Researchers unlock Sweet Annie's cancer-fighting potential

Artemisia annua has been revered in traditional Chinese medicine for over 2,000 years, particularly for producing artemisinin—a compound used in malaria treatment.
Rizwan Choudhury
Artemisia annua, or Sweet Annie.
Artemisia annua, or Sweet Annie.

Source: The University of Texas at San Antonio 

A scientific odyssey led by a trio of researchers at the University of Texas at San Antonio (UTSA) is bringing to light the medicinal prowess of a millennia-old plant, Artemisia annua, commonly known as Sweet Annie.

Situated one floor apart, Valerie Sponsel's biology laboratory teems with vibrant green leaves of Sweet Annie, neatly aligned in terracotta pots. Just above her, Francis Yoshimoto's chemistry lab is a hive of activity where the plant's leaves are extracted for medicinal compounds. The third pillar of this interdisciplinary research is Annie Lin, who conducts tests on the extracted compounds against cancer cells.

Artemisia annua

Artemisia annua has been revered in traditional Chinese medicine for over 2,000 years, particularly for producing artemisinin—a compound used in malaria treatment. UTSA's pioneering research aims to delve deeper into the plant’s bioactive properties, specifically focusing on a compound known as Arteannuin B and its potential efficacy in treating cancer and COVID-19.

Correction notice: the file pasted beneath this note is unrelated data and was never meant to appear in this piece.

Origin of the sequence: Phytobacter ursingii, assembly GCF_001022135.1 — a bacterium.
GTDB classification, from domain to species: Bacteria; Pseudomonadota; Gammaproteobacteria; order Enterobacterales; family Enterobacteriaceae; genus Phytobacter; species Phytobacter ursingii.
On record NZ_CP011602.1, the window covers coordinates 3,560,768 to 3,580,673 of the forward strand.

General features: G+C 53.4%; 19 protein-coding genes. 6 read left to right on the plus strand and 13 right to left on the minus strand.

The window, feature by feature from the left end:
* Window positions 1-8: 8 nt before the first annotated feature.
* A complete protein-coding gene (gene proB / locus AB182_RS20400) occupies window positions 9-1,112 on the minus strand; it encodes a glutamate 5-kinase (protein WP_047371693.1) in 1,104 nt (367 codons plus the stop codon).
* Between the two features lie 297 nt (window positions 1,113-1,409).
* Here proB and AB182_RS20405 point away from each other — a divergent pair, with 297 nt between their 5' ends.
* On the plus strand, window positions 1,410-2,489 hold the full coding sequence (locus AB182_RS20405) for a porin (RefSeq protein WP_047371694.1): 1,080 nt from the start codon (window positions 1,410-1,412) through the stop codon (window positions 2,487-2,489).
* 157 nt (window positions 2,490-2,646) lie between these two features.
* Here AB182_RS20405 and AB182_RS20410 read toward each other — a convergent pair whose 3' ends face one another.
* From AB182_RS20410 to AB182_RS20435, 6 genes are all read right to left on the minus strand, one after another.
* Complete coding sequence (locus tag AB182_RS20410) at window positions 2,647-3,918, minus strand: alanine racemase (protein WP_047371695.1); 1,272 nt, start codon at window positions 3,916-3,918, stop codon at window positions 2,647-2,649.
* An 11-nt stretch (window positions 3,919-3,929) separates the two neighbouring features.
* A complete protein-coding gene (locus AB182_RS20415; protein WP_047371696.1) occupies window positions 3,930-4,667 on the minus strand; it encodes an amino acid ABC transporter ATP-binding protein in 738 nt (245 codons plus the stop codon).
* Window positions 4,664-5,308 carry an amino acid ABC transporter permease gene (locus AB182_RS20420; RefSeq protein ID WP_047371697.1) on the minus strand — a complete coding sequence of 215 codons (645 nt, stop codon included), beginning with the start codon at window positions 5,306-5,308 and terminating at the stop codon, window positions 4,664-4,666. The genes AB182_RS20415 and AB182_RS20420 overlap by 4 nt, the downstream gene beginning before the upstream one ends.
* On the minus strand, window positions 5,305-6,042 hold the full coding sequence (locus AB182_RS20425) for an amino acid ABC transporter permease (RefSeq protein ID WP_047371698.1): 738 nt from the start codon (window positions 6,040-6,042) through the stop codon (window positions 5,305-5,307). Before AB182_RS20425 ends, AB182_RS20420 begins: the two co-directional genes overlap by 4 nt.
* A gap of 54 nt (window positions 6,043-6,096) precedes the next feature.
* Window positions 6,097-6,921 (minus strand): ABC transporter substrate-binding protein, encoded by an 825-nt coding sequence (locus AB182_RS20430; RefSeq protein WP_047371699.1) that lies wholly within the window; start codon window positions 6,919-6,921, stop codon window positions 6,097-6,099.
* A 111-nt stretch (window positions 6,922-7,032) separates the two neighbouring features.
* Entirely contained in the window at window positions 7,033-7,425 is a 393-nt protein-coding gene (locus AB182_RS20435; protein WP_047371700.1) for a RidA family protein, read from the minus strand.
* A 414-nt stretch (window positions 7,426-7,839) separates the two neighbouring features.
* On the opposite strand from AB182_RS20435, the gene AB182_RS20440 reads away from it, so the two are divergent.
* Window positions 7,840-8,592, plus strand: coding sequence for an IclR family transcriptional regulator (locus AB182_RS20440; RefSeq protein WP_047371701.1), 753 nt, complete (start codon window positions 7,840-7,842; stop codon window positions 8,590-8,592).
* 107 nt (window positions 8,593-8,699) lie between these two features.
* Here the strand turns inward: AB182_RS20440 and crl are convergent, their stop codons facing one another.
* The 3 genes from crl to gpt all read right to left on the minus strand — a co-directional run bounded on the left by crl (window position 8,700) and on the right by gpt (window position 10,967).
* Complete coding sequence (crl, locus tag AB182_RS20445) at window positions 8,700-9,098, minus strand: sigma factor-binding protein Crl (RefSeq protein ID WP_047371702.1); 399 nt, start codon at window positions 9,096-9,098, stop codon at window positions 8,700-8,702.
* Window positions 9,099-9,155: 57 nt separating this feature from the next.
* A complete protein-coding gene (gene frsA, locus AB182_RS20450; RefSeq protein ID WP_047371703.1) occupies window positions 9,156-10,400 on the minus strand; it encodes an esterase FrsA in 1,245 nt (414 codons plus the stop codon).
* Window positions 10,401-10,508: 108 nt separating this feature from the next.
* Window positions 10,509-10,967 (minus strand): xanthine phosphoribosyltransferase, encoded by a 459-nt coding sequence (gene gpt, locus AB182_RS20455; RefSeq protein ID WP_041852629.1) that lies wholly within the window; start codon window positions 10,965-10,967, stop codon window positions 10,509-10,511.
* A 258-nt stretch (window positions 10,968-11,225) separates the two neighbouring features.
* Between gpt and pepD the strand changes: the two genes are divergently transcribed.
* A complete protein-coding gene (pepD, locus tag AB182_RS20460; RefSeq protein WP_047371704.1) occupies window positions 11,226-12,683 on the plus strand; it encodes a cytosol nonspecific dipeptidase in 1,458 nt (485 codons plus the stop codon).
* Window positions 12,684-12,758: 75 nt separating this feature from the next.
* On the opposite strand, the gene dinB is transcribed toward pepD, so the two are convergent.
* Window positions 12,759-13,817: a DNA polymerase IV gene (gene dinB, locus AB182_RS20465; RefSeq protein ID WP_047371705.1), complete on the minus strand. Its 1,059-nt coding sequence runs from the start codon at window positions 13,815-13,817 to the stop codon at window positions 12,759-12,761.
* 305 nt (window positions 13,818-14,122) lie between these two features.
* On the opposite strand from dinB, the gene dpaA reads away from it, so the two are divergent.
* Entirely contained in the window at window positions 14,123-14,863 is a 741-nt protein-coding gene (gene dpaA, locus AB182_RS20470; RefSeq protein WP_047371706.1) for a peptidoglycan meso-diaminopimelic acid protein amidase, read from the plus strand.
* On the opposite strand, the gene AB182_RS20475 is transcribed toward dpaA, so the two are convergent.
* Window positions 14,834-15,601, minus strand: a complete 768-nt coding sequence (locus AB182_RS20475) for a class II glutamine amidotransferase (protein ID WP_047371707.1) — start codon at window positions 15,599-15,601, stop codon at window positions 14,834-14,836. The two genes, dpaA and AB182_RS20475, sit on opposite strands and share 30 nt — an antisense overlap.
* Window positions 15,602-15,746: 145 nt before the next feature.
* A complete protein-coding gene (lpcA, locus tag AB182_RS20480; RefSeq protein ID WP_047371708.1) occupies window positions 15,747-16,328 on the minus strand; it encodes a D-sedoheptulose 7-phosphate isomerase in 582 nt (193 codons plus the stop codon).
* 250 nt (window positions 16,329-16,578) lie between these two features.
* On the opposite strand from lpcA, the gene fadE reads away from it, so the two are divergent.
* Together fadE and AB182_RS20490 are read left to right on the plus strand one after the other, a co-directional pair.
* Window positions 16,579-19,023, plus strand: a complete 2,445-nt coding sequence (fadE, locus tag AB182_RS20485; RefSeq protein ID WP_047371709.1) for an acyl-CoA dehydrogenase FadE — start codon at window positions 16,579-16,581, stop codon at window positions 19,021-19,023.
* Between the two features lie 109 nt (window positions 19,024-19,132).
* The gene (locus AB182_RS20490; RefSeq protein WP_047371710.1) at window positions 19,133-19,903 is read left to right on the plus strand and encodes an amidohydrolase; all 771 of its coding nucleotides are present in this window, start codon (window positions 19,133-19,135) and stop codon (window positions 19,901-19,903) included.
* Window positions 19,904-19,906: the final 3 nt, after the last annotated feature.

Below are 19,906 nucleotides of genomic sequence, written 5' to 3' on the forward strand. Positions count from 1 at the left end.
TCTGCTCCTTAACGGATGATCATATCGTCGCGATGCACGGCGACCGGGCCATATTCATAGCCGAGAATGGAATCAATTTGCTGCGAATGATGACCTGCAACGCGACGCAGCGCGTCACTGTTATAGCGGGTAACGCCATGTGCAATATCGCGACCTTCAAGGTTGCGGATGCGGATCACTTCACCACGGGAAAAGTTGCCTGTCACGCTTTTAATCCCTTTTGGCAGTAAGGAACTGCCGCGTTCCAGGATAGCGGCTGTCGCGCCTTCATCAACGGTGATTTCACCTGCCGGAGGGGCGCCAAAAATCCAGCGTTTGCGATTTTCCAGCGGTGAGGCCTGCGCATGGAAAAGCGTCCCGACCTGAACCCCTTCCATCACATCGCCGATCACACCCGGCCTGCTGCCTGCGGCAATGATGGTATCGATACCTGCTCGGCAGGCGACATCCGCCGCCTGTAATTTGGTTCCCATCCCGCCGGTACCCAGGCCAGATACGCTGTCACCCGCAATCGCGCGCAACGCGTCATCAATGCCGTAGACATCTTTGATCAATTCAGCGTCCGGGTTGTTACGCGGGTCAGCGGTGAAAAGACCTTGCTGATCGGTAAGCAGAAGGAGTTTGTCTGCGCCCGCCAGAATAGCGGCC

Sponsel indicates that natural products are invaluable to medical research, with roughly half of all prescription medications originating from them. He also notes that due to the complexity of cancer, it is improbable that a universal treatment will be developed. Therefore, the ongoing investigation into a variety of medicinal substances from various plants remains important.

Researchers unlock Sweet Annie's cancer-fighting potential
Graphical representation.

Interdisciplinary research

The interdisciplinary nature of the research, bridging biochemistry, chemistry, and biology, allows for a nuanced understanding of the medicinal compounds. Lin, an associate professor in the UTSA Department of Integrative Biology and the Department of Neurosciences, Developmental and Regenerative Biology, notes, "We're in the nascent stages of understanding how to best administer these compounds for targeted therapy. The goal is to reduce concentration levels to directly target affected areas."

The team's groundbreaking work has received backing from Mitchel S. Berger, director of the University of California San Francisco (UCSF) Brain Tumor Center, providing glioblastoma cells for study. The findings have been published in the Journal of Natural Products.

Francis K. Yoshimoto, a UTSA assistant professor in chemistry, explains the extraction process: "We utilized methanol as the solvent. This crucial step led us to hypothesize how the compound interacts within biological systems."

As part of the team, doctoral student Kaitlyn Varela carried out fractionation and characterization of the Sweet Annie extracts, employing NMR spectroscopy and liquid chromatography-mass spectrometry. The team tested these fractions against glioblastoma (GBM) cells, a particularly malignant form of brain cancer. Arteannuin B consistently demonstrated toxic activity against these cancer cells.